With a little time off to sit back at Christmas and reflect, new boats are dreamed of day and night and usually they are rowboats or sail-and-oar boats. Another problem is that I have many charts framed and hanging on my walls. So, it is far too easy to day dream of excursions in these new boats. Thus, for Christmas, I want a Pete Culler Otter for myself and to offer potential customers who also dream of rowboats and rowing. It is said by those who have rowed an Otter that is is about as fast as you can go in a fixed seat boat, though it is more oriented towards protected waters. Otter is 17-1/2' long, 3' beam, and draws 3". She is a narrow, flat bottom, double ended skiff (a 'clipper bateau, Culler calls it) that is cross planked on the bottom and carries three strakes of cedar on each side, with no gunwale timbers at all, and is pure simplicity. To get an oar span wide enough, Culler made extra long oarlocks which created the spread he needed to use up to 8' long oars. Culler is a giant in my mind, particularly with regards to oarmaking and rowing. I'll be teaching people how to make Culler style oars in a Wooden Boat School course and Lowell's Boatshop. Otter would make for a very light traditional boat, even planked all solid timber. I would use the newer flexible epoxies to glue the splines, bottom boards together and other sealants in the laps to get a trailerable, traditional boat. Here are some pictures I pulled from a thread in the Wooden Boat Forum about the Otter, and I appreciate the information the guys there have provided about this fabulous boat by Capt. Pete. I'd love to hear from others interested in this boat or about oars and rowing, Feel free to contact me by email or leave comments below. More on the Otter will be my Clint Chase Boatbuilder soon.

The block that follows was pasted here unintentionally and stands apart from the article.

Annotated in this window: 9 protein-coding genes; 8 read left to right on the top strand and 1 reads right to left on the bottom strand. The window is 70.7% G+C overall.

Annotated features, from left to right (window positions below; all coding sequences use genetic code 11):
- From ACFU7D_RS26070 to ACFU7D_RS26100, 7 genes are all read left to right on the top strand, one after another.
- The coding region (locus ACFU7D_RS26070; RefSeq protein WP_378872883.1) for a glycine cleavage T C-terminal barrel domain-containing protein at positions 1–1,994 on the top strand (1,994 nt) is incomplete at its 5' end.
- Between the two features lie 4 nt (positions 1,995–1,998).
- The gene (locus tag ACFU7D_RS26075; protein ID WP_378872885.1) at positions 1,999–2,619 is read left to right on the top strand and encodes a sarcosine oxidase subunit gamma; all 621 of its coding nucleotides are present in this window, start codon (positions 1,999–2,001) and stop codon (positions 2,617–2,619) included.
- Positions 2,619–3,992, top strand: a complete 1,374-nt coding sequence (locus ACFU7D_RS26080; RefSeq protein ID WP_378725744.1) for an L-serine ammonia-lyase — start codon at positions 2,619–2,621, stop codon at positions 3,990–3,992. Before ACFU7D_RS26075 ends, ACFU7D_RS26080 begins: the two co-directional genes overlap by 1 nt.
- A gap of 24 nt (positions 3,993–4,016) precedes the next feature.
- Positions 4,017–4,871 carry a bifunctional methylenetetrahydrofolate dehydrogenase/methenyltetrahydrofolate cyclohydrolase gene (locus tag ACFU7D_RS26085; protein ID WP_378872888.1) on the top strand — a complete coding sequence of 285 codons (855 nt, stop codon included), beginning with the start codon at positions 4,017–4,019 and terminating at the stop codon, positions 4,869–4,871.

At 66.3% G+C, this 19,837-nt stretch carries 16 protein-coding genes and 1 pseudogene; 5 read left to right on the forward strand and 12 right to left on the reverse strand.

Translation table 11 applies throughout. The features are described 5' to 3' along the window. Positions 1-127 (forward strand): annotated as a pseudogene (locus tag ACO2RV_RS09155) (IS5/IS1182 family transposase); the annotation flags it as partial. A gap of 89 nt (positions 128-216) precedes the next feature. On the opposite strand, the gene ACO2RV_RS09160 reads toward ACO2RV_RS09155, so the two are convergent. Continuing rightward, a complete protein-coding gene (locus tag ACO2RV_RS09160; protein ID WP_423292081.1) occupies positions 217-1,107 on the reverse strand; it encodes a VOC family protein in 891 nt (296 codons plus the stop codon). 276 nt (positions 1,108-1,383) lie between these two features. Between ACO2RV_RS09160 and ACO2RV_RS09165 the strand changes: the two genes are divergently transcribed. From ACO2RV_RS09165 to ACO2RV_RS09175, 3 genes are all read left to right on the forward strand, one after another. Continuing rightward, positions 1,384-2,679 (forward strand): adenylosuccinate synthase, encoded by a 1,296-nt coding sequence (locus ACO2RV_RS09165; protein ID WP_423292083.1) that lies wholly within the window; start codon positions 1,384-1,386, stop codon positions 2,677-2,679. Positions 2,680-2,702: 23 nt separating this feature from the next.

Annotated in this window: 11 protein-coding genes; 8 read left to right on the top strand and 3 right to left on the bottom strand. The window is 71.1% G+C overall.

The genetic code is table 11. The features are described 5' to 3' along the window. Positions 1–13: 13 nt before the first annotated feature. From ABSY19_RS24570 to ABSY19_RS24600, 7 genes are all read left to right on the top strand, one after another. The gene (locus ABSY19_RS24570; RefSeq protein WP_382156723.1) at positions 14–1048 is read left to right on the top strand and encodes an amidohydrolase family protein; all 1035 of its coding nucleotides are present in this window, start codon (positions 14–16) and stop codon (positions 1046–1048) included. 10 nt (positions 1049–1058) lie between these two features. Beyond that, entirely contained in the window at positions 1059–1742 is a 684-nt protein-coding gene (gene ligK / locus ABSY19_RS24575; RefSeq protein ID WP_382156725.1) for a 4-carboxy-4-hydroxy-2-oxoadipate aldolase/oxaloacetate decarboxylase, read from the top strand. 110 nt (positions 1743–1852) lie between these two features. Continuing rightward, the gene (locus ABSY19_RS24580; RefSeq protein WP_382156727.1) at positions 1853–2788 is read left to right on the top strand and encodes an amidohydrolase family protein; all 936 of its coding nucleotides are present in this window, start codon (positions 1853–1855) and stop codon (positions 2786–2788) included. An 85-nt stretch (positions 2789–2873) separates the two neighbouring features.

Oars and Rowing at the Wooden Boat School

Clint will be teaching his Traditional and Modern Oarmaking course at the Wooden Boat School in July 2010. There are a huge number of wonderful course offerings up there this year and Clint is proud and honored to be a part of the scene.

Students will leave the course with actual, usable, and beautiful oars to put on the gunwales of there boats and go rowing. If anybody wants to make a paddle instead, the skills and processes involved are no different from oar making and we'd be happy to have you in the course.

You can visit Wooden Boat School's on-line course catalog for more information and also see my website for more information about our line of oars, stock and custom made.